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Santa Fe in Santa Fe County, New Mexico — The American Mountains (Southwest)
 

U.S.S. Santa Fe CL-60

 
 
U.S.S. Santa Fe CL-60 Marker image. Click for full size.
By J. J. Prats, April 17, 2012
1. U.S.S. Santa Fe CL-60 Marker
Inscription. The officers and crew of the light cruiser, U.S.S. Santa Fe, dedicate this plaque to the memory of the gallant men who fought and served aboard her from 1942 to 1946.
 
Erected 1975 by the U.S.S. Santa Fe Veterans on their 30th reunion, August 7, 8, 9, and 10.
 
Location. 35° 41.235′ N, 105° 56.33′ W. Marker is in Santa Fe, New Mexico, in Santa Fe County. Marker is at the intersection of San Francisco Street and Lincoln Avenue, on the right when traveling east on San Francisco Street. Touch for map. It is on the edge of the plaza, facing San Francisco Street. Marker is in this post office area: Santa Fe NM 87501, United States of America.
 
Other nearby markers. At least 8 other markers are within walking distance of this marker. To the Heroes (within shouting distance of this marker); La Castrense (within shouting distance of this marker); End of Santa Fe Trail (within shouting distance of this marker); Santa Fe Plaza (within shouting distance of this marker); Annexation of New Mexico (within shouting distance of this marker); El Palacio Real (within shouting distance of this marker); Santa Fe Trail (within shouting distance of this marker); The Spitz Clock (within shouting distance of this marker). Touch for a list and map of all markers in Santa Fe.
 
Also see . . .
U.S.S. <i>Santa Fe</i> at sea during the Philippines Campaign image. Click for full size.
United States Navy, December 12, 1944
2. U.S.S. Santa Fe at sea during the Philippines Campaign
Courtesy of Wikipedia Commons.
 Wikipedia Entry. “Santa Fe sortied from the Marshalls with a group centered around carrier Bunker Hill, and guarded her consorts during intense air strikes on Saipan, Tinian, and Guam from 11-16 June 1944 in support of landings on Saipan. But the Japanese fleet raced into the area to make a major effort to save the Marianas. On the morning of 19 June, swarms of Japanese carrier aircraft attacked the American 5th Fleet. Santa Fe's guns contributed to an almost impenetrable shield of flak which protected the US carriers while American naval aviators destroyed Japan's naval air arm. Through the night and into the following day, the 5th Fleet pursued the retiring enemy warships, located them at mid-afternoon, and launched planes for a successful attack. That night, Santa Fe, ignoring possible Japanese submarines, turned on her lights to help guide the American planes back to their carriers.” (Submitted on April 29, 2012, by J. J. Prats of Springfield, Virginia.)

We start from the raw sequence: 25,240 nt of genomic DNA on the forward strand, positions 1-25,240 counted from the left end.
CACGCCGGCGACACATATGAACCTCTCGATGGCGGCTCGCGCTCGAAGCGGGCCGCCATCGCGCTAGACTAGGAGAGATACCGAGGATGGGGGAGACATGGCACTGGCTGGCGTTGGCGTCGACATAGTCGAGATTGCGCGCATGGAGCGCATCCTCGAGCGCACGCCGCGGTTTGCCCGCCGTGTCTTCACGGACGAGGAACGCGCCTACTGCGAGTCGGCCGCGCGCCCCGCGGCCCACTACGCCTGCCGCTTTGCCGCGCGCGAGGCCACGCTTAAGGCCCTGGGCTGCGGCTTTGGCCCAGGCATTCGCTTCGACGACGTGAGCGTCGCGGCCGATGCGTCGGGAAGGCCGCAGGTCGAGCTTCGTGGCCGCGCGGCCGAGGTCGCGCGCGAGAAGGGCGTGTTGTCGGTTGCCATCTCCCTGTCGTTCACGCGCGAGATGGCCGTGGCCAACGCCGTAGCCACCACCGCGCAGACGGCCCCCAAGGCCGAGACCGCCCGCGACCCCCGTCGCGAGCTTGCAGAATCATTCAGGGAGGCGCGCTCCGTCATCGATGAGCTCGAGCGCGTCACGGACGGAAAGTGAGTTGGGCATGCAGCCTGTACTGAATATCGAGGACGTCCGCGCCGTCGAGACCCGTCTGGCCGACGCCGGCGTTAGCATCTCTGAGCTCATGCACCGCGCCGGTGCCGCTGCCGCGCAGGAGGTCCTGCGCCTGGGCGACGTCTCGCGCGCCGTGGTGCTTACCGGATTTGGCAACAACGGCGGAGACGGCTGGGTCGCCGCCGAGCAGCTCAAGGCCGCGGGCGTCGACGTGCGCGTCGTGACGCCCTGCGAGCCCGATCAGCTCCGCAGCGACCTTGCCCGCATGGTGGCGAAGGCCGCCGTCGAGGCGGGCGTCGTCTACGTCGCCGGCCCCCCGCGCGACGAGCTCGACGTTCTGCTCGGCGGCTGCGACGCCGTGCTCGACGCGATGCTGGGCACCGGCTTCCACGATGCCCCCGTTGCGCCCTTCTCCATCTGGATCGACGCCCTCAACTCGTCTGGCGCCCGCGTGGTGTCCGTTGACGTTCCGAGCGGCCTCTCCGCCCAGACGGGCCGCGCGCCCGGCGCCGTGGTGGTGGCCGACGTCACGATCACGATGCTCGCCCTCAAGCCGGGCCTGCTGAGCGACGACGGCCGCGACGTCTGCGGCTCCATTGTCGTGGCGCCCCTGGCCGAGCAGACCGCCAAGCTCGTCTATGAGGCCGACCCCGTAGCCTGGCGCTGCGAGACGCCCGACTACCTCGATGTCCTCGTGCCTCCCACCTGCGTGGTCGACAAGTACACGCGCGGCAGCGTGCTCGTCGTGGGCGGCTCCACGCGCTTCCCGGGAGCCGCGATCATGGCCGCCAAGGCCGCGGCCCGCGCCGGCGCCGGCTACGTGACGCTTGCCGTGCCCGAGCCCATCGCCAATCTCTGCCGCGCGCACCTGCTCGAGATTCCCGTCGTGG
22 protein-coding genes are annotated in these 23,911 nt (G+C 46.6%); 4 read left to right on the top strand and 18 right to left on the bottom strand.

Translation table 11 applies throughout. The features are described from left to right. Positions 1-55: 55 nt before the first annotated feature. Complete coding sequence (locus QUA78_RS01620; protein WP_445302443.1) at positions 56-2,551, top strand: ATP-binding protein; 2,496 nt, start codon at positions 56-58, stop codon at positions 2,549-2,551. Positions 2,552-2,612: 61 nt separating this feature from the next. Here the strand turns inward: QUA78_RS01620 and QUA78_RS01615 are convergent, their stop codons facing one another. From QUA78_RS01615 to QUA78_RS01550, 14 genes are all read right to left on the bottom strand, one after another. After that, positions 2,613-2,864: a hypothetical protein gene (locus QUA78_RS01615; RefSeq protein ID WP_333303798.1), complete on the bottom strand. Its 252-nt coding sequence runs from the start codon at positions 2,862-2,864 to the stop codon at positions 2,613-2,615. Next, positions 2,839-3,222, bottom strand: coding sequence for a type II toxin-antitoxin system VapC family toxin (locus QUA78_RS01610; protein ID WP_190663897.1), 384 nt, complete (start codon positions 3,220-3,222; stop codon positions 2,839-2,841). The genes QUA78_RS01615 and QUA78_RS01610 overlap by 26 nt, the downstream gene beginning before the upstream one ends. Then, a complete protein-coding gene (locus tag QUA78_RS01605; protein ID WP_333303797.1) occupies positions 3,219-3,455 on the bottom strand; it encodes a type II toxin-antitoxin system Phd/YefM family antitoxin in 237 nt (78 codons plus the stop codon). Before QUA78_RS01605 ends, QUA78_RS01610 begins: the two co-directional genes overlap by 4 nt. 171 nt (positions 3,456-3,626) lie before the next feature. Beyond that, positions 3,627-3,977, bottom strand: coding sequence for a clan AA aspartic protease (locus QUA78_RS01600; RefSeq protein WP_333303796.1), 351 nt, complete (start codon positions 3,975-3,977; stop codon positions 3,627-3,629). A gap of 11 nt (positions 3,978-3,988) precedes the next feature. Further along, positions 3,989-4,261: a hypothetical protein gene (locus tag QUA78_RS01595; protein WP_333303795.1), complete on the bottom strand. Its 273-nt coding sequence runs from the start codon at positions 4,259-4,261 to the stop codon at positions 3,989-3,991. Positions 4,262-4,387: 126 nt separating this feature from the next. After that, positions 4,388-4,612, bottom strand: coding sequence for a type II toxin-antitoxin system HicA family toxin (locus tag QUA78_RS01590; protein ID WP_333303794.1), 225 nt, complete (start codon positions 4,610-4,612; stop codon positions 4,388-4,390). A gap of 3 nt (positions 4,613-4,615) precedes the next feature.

Categories. War, World II
 
 
Credits. This page was last revised on June 16, 2016. This page originally submitted on April 29, 2012, by J. J. Prats of Springfield, Virginia. This page has been viewed 491 times since then and 47 times this year. Photos:   1, 2. submitted on April 29, 2012, by J. J. Prats of Springfield, Virginia.
 
Editor’s want-list for this marker. Wide photo showing the plaque's location within the plaza • Can you help?
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